Many businesses send a Christmas email to their customers, supporters and suppliers so here are some tips for writing your email…

  • if possible, use the person’s name so your Christmas message is personal
  • even if your usual business communications are formal, make this message casual and clearly from you – you are sending the email in appreciation and to share goodwill, so don’t think of it as a business document. However, spelling, grammar and making sense are still basic elements of your email
  • if you and/or your customers are not Christian or simply don’t believe in Christmas, send a “season’s greetings” message instead. Even better, make it an “end of year” message
  • keep it short – this isn’t the time for a sales pitch or news, just give your best wishes and leave it at that
  • still include the basics of a good email – useful subject line, unsubscribe details (if you are using a list rather than truly personal emails) and contact details
  • put your message in the body of the email, not as an attachment or in a graphic

Adding some cheery graphics and/or colour is nice, but not essential; if you do add graphics, make sure the email doesn’t become too big.

New weight loss system?

I was on a walk yesterday, and I noticed a sandwich board out the front of a beauty shop. As well as the usual details, it included some text to the side as if to attract attention. The text was:

50% off new clients

If you are very overweight, you may be happy to know they could remove 50% of you (I wonder if you get to choose where the 50% comes from?) If you aren’t overweight enough to want to loose 50%, we can only hope they don’t remove other parts of you!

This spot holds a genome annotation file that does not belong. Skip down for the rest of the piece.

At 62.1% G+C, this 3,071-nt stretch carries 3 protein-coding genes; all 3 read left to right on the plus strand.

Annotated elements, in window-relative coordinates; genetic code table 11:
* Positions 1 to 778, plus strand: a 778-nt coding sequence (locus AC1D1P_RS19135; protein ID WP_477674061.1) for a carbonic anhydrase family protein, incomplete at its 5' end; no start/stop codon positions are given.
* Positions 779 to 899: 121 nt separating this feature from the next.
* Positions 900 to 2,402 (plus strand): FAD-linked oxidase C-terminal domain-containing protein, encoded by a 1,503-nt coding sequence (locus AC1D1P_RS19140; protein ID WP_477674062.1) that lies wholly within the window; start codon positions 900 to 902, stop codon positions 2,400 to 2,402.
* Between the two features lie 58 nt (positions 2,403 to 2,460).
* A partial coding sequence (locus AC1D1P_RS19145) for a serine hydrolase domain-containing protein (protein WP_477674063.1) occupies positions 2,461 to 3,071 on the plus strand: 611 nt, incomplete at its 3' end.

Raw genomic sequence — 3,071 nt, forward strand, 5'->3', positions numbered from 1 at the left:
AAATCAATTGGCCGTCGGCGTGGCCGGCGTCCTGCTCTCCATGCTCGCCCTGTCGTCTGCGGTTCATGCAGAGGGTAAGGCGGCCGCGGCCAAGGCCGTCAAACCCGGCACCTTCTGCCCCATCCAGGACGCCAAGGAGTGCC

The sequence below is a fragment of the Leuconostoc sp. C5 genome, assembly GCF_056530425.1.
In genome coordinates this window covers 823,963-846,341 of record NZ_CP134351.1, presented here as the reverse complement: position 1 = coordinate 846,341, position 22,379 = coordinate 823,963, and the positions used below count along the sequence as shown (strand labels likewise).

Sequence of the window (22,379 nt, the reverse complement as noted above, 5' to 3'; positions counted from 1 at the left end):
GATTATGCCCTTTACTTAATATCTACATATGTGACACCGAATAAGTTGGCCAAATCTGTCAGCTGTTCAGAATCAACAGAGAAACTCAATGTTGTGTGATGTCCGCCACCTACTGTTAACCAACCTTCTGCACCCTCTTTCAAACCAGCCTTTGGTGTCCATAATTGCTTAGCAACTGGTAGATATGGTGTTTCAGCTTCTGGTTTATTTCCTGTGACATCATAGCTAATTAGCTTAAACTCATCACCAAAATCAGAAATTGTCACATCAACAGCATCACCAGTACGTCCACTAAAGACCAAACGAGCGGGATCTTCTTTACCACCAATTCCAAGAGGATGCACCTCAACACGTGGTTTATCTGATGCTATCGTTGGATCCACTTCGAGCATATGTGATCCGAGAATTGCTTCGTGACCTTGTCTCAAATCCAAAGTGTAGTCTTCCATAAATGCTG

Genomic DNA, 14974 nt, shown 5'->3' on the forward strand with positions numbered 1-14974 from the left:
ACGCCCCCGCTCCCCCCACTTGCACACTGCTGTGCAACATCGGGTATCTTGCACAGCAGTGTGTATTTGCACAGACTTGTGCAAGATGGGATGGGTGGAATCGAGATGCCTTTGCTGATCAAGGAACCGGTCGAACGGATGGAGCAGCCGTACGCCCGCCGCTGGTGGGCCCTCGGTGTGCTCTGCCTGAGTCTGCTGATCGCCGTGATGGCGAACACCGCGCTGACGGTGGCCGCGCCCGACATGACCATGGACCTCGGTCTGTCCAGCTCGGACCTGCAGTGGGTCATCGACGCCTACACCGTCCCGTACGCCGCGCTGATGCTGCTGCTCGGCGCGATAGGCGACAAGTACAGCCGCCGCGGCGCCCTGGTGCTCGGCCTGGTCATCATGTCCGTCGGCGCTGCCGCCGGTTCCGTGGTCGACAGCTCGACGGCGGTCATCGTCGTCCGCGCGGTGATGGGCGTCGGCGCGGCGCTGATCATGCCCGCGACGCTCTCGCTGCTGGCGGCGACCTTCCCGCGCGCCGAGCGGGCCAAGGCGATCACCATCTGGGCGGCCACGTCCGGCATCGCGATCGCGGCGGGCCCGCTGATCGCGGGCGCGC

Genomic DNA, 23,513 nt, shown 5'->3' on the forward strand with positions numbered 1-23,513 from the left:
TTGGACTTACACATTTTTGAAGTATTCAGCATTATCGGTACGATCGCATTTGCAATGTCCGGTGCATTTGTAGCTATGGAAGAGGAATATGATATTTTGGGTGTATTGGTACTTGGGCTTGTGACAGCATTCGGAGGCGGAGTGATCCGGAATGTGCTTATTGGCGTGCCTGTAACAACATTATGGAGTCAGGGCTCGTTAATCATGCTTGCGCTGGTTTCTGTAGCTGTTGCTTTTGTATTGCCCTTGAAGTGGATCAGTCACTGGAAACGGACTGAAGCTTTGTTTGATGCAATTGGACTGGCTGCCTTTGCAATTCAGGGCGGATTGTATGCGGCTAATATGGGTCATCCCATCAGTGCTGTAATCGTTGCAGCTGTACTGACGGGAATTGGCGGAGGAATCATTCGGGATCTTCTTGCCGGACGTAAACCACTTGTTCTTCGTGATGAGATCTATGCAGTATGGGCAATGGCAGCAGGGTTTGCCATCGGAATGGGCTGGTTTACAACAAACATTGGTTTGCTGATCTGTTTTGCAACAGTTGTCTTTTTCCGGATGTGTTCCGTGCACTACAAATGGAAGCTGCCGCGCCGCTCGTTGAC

Of course, what they really meant was new clients pay half price on their usual services – but it is important to write what you mean rather than assume people can understand you.

How could it have been better?

50% off for new clients {yes, adding one word makes all the difference!}


half price for your first visit {longer, but very clear and also shows the discount is for only one visit}

Have you read your marketing messages to be sure they say what you mean them to?

Details count…

I wonder how any writer can downplay the importance of the details – if we all ignored grammar and spelling, our writing would become impossible to understand.

I’m the first to agree that spelling correctly and noticing the small aspects of grammar and flow are boring  – there’s no way to make them sexy or as appealing as catchy headlines or flashy imagery. But that doesn’t mean they can be ignored for good communication and good marketing.

Here are some reasons:

  • details show care – many customers will think “if he can’t be bothered proofreading or checking details, how do I know he can be bothered doing the details when working for me?”
  • details affect meaning –  using the wrong word (consider boy and buoy or assistants and assistance) or moving a comma can make a huge difference to the meaning. In business terms, some of my corporate clients are bound by regulations so little details are important to avoid legal and/or financial consequences – for them (and many businesses) details have to come above marketing
  • errors distract from the document – you want people to read the message of your business writing, not get distracted by lots of errors. As soon as someone notices an error or has to reread it for understanding, they are distracted and your message is diluted.

Personally, I wouldn’t consider using the services of a writer who states (or demonstrates!) spelling and grammar aren’t important in what they do – it’s like a doctor not worrying about the boring details of dosage in prescriptions or an accountant disregarding careful arithmetic!

We’re all human and the odd mistake can slip through, but they should be infrequent rather than acceptable.

To me, grammar is the foundation for good writing – if something is done well, you won’t notice the grammar but the message is clear. Do you notice bad grammar and poor spelling?